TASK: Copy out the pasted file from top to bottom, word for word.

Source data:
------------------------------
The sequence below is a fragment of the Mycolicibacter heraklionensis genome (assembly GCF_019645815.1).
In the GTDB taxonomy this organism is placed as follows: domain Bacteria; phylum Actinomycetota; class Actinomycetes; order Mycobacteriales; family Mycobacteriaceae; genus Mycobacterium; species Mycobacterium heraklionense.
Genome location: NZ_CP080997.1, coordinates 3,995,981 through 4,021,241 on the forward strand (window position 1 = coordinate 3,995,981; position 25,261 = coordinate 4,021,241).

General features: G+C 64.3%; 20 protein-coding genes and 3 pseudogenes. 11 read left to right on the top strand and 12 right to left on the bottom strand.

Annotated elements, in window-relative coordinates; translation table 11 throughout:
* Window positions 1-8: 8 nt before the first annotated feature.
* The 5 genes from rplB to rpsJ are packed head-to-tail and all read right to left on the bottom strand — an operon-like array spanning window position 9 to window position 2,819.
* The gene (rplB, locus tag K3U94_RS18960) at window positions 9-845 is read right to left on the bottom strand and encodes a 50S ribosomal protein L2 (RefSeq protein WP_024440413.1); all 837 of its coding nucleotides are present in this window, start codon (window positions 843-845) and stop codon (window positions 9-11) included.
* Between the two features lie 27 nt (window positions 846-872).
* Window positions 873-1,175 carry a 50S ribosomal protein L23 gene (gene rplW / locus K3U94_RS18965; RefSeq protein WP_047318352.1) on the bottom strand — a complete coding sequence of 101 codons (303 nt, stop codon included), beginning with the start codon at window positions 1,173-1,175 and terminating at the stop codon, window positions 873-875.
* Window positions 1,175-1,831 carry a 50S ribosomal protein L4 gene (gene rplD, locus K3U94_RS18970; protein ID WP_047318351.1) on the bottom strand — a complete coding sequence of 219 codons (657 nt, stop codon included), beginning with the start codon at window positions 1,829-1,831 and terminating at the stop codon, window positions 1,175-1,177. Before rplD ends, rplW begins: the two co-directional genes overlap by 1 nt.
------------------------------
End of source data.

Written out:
The sequence below is a fragment of the Mycolicibacter heraklionensis genome (assembly GCF_019645815.1).
In the GTDB taxonomy this organism is placed as follows: domain Bacteria; phylum Actinomycetota; class Actinomycetes; order Mycobacteriales; family Mycobacteriaceae; genus Mycobacterium; species Mycobacterium heraklionense.
Genome location: NZ_CP080997.1, coordinates 3,995,981 through 4,021,241 on the forward strand (window position 1 = coordinate 3,995,981; position 25,261 = coordinate 4,021,241).

General features: G+C 64.3%; 20 protein-coding genes and 3 pseudogenes. 11 read left to right on the top strand and 12 right to left on the bottom strand.

Annotated elements, in window-relative coordinates; translation table 11 throughout:
* Window positions 1-8: 8 nt before the first annotated feature.
* The 5 genes from rplB to rpsJ are packed head-to-tail and all read right to left on the bottom strand — an operon-like array spanning window position 9 to window position 2,819.
* The gene (rplB, locus tag K3U94_RS18960) at window positions 9-845 is read right to left on the bottom strand and encodes a 50S ribosomal protein L2 (RefSeq protein WP_024440413.1); all 837 of its coding nucleotides are present in this window, start codon (window positions 843-845) and stop codon (window positions 9-11) included.
* Between the two features lie 27 nt (window positions 846-872).
* Window positions 873-1,175 carry a 50S ribosomal protein L23 gene (gene rplW / locus K3U94_RS18965; RefSeq protein WP_047318352.1) on the bottom strand — a complete coding sequence of 101 codons (303 nt, stop codon included), beginning with the start codon at window positions 1,173-1,175 and terminating at the stop codon, window positions 873-875.
* Window positions 1,175-1,831 carry a 50S ribosomal protein L4 gene (gene rplD, locus K3U94_RS18970; protein ID WP_047318351.1) on the bottom strand — a complete coding sequence of 219 codons (657 nt, stop codon included), beginning with the start codon at window positions 1,829-1,831 and terminating at the stop codon, window positions 1,175-1,177. Before rplD ends, rplW begins: the two co-directional genes overlap by 1 nt.